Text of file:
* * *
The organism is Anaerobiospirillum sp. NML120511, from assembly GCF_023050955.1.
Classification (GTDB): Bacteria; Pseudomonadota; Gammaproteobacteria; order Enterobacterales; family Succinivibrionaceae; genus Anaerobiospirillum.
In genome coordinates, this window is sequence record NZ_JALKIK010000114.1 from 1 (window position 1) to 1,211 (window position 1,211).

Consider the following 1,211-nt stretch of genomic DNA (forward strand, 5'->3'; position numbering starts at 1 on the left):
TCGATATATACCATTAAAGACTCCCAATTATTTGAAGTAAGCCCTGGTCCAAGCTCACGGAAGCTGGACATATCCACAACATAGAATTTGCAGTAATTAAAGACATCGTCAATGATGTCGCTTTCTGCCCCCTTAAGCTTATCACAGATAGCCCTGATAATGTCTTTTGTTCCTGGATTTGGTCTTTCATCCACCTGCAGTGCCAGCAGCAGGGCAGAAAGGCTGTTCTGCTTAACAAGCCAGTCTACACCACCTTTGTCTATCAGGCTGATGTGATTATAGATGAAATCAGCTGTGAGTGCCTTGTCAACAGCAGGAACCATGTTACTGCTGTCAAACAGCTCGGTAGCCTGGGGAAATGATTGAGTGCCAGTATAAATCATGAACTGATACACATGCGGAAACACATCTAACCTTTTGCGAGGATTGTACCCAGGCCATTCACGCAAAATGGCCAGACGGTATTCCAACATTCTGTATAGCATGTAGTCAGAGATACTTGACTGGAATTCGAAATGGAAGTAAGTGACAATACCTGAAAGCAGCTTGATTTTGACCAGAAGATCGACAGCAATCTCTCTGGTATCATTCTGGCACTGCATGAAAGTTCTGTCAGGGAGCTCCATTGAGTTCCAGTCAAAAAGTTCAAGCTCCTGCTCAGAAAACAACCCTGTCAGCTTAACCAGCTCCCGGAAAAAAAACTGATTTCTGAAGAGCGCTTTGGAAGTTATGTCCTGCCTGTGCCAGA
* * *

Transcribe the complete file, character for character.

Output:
The organism is Anaerobiospirillum sp. NML120511, from assembly GCF_023050955.1.
Classification (GTDB): Bacteria; Pseudomonadota; Gammaproteobacteria; order Enterobacterales; family Succinivibrionaceae; genus Anaerobiospirillum.
In genome coordinates, this window is sequence record NZ_JALKIK010000114.1 from 1 (window position 1) to 1,211 (window position 1,211).

Consider the following 1,211-nt stretch of genomic DNA (forward strand, 5'->3'; position numbering starts at 1 on the left):
TCGATATATACCATTAAAGACTCCCAATTATTTGAAGTAAGCCCTGGTCCAAGCTCACGGAAGCTGGACATATCCACAACATAGAATTTGCAGTAATTAAAGACATCGTCAATGATGTCGCTTTCTGCCCCCTTAAGCTTATCACAGATAGCCCTGATAATGTCTTTTGTTCCTGGATTTGGTCTTTCATCCACCTGCAGTGCCAGCAGCAGGGCAGAAAGGCTGTTCTGCTTAACAAGCCAGTCTACACCACCTTTGTCTATCAGGCTGATGTGATTATAGATGAAATCAGCTGTGAGTGCCTTGTCAACAGCAGGAACCATGTTACTGCTGTCAAACAGCTCGGTAGCCTGGGGAAATGATTGAGTGCCAGTATAAATCATGAACTGATACACATGCGGAAACACATCTAACCTTTTGCGAGGATTGTACCCAGGCCATTCACGCAAAATGGCCAGACGGTATTCCAACATTCTGTATAGCATGTAGTCAGAGATACTTGACTGGAATTCGAAATGGAAGTAAGTGACAATACCTGAAAGCAGCTTGATTTTGACCAGAAGATCGACAGCAATCTCTCTGGTATCATTCTGGCACTGCATGAAAGTTCTGTCAGGGAGCTCCATTGAGTTCCAGTCAAAAAGTTCAAGCTCCTGCTCAGAAAACAACCCTGTCAGCTTAACCAGCTCCCGGAAAAAAAACTGATTTCTGAAGAGCGCTTTGGAAGTTATGTCCTGCCTGTGCCAGA